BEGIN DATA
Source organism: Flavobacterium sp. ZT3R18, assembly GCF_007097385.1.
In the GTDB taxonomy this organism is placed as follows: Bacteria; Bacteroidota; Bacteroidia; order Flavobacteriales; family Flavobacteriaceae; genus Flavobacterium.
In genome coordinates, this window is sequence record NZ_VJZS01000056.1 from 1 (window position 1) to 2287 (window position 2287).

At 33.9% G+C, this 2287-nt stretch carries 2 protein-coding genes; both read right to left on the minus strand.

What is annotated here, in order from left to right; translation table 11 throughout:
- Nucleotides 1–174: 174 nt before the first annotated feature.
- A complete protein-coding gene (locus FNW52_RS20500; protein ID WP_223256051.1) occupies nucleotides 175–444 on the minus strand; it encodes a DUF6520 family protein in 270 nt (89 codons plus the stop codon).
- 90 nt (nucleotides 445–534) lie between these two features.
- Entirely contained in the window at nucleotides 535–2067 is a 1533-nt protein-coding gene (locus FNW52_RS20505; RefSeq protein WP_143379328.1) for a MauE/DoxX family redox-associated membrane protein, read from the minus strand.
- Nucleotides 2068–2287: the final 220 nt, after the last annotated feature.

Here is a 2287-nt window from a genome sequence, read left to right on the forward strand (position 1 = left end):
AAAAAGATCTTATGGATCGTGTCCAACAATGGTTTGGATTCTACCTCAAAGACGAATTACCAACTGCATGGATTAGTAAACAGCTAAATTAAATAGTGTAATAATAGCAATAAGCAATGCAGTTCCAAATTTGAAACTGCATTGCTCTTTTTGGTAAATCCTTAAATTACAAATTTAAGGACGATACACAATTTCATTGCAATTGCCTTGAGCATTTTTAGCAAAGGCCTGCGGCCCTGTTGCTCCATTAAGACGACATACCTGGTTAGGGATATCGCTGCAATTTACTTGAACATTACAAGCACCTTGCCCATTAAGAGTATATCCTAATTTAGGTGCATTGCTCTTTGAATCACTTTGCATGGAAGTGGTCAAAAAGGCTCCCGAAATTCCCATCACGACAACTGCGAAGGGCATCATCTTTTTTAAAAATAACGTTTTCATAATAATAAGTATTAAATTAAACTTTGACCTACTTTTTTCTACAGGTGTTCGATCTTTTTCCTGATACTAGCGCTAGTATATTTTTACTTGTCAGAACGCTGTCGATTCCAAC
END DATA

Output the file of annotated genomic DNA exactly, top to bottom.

Source organism: Flavobacterium sp. ZT3R18, assembly GCF_007097385.1.
In the GTDB taxonomy this organism is placed as follows: Bacteria; Bacteroidota; Bacteroidia; order Flavobacteriales; family Flavobacteriaceae; genus Flavobacterium.
In genome coordinates, this window is sequence record NZ_VJZS01000056.1 from 1 (window position 1) to 2287 (window position 2287).

At 33.9% G+C, this 2287-nt stretch carries 2 protein-coding genes; both read right to left on the minus strand.

What is annotated here, in order from left to right; translation table 11 throughout:
- Nucleotides 1–174: 174 nt before the first annotated feature.
- A complete protein-coding gene (locus FNW52_RS20500; protein ID WP_223256051.1) occupies nucleotides 175–444 on the minus strand; it encodes a DUF6520 family protein in 270 nt (89 codons plus the stop codon).
- 90 nt (nucleotides 445–534) lie between these two features.
- Entirely contained in the window at nucleotides 535–2067 is a 1533-nt protein-coding gene (locus FNW52_RS20505; RefSeq protein WP_143379328.1) for a MauE/DoxX family redox-associated membrane protein, read from the minus strand.
- Nucleotides 2068–2287: the final 220 nt, after the last annotated feature.

Here is a 2287-nt window from a genome sequence, read left to right on the forward strand (position 1 = left end):
AAAAAGATCTTATGGATCGTGTCCAACAATGGTTTGGATTCTACCTCAAAGACGAATTACCAACTGCATGGATTAGTAAACAGCTAAATTAAATAGTGTAATAATAGCAATAAGCAATGCAGTTCCAAATTTGAAACTGCATTGCTCTTTTTGGTAAATCCTTAAATTACAAATTTAAGGACGATACACAATTTCATTGCAATTGCCTTGAGCATTTTTAGCAAAGGCCTGCGGCCCTGTTGCTCCATTAAGACGACATACCTGGTTAGGGATATCGCTGCAATTTACTTGAACATTACAAGCACCTTGCCCATTAAGAGTATATCCTAATTTAGGTGCATTGCTCTTTGAATCACTTTGCATGGAAGTGGTCAAAAAGGCTCCCGAAATTCCCATCACGACAACTGCGAAGGGCATCATCTTTTTTAAAAATAACGTTTTCATAATAATAAGTATTAAATTAAACTTTGACCTACTTTTTTCTACAGGTGTTCGATCTTTTTCCTGATACTAGCGCTAGTATATTTTTACTTGTCAGAACGCTGTCGATTCCAAC